Wednesday, January 8, 2014

Sneak peek inside Dongdaemun Design Plaza & Park

After 8 years, the final (201)4/3/21 countdown.

The Dongdaemun Design Plaza and Park will be inaugurated on March 21, 2014, but I had the pleasure to visit it last month with new friends*. A perfect occasion to challenge my initial impressions of Seoul's newest landmark.

As you know (see links at the end of this post), said "initial impressions" were not so positive. Yet I was ready to change my mind, and happily looking forward to discovering Zaha Hadid's work from the inside.


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To put it bluntly, at the beginning, I was not convinced by the project selected by then Mayor OH Se-hoon, consistent with his grand World Design City Seoul 2010 vision that would also give us such architectural wonders as a Tsunami City Hall** or the unthinkable yet not unsinkable Seoul Floating Island. Obviously, OH tended to confuse "Design City" with "spectacular displays of design for design's sake across the city", adding a very personal definition to the word "design" itself (who cares about the function anyway).

Frankly, Zaha Hadid's cartoonesque rendering of her DDP didn't help:



And that was already an upgraded version, which (symbolically) integrated bits of Seoul fortress: significant sites and artifacts had been uncovered during the demolition of the old Dongdaemun Stadium***, and the city decently couldn't annihilate them altogether. To me, the project still smelled a bit like design-for-design's-sake spirit, which often proves to be the best recipe for planned obsolescence:
"(NB: about the old stadium) The green giant remained as an embarrassing dinosaur miraculously forsaken by evolution. Dongdaemun Design Plaza (DDP) may well become the next generation embarrassing green dinosaur. I like the idea of bringing disruption, and there is an interesting organic touch to the main building... but instead of environmental friendliness, it evokes (judging by the models at least) a plastic toy or one of the countless attractions recently built in minor league cities pretending to play in major leagues. To me, the gizmo already looks obsolete."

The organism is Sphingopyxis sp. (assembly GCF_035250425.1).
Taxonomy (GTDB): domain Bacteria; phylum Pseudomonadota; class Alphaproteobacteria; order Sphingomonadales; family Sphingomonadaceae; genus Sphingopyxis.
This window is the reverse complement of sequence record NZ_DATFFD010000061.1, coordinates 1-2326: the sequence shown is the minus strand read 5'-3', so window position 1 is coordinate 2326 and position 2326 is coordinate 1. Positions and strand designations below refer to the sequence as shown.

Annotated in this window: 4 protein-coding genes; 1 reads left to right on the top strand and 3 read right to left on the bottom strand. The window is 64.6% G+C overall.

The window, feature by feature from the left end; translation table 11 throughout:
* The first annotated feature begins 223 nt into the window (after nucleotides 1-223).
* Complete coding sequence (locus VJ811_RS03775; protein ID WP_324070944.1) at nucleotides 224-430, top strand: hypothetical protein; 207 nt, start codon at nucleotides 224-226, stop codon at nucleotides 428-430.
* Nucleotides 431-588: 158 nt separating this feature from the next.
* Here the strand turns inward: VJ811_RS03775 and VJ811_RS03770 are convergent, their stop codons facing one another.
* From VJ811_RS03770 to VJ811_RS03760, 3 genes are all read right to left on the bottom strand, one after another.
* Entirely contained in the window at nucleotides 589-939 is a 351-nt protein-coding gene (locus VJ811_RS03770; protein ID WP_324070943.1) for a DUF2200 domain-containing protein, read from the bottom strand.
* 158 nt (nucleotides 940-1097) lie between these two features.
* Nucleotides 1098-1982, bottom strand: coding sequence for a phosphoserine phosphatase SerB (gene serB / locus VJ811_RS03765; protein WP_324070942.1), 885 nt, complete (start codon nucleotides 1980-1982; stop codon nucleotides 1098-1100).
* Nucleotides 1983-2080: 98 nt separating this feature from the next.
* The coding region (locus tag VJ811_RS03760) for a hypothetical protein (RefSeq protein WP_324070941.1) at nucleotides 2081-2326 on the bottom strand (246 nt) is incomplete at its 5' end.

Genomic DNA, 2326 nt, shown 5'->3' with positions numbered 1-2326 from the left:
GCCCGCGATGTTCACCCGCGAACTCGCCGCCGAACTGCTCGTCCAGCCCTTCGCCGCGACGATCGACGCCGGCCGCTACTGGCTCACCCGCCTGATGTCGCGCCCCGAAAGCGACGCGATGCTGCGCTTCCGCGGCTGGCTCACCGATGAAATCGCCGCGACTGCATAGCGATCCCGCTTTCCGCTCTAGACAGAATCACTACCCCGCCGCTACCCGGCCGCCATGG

When I wrote these waspish lines, I had Frank Gehry's Guggenheim Bilbao in mind: cities struggling to catch attention? hiring superstar architects more known for spectacular protuberances than for discretion? letting them freely play around with their software, without many editorial constraints? ending up with the empty shell of cultural alibis, waiting to be filled with limited resources already stretched beyond their limits?... At least the actual client, Guggenheim, knew a thing or two about design and architecture. And their Bilbao franchise was not centrally located, but in an urban dead-end. Frank(gehri)ly, the result is by no means a sore sight for eyes, but a spectacular venue deliberately put on a pedestal more than a part of the urban continuum.

Speaking of urban continuity... I was also thinking about Paris' Forum des Halles: a 63,000 m² project is more about urbanism than about architecture, and you want to make sure that city respiration is improved by it, not cut. Here, to me, the risk was limited to the big question mark, and more precisely the question-mark-shaped main structure: won't this long, intimidating wall with few openings block the view at street level, preventing a dialog with half the neighborhood?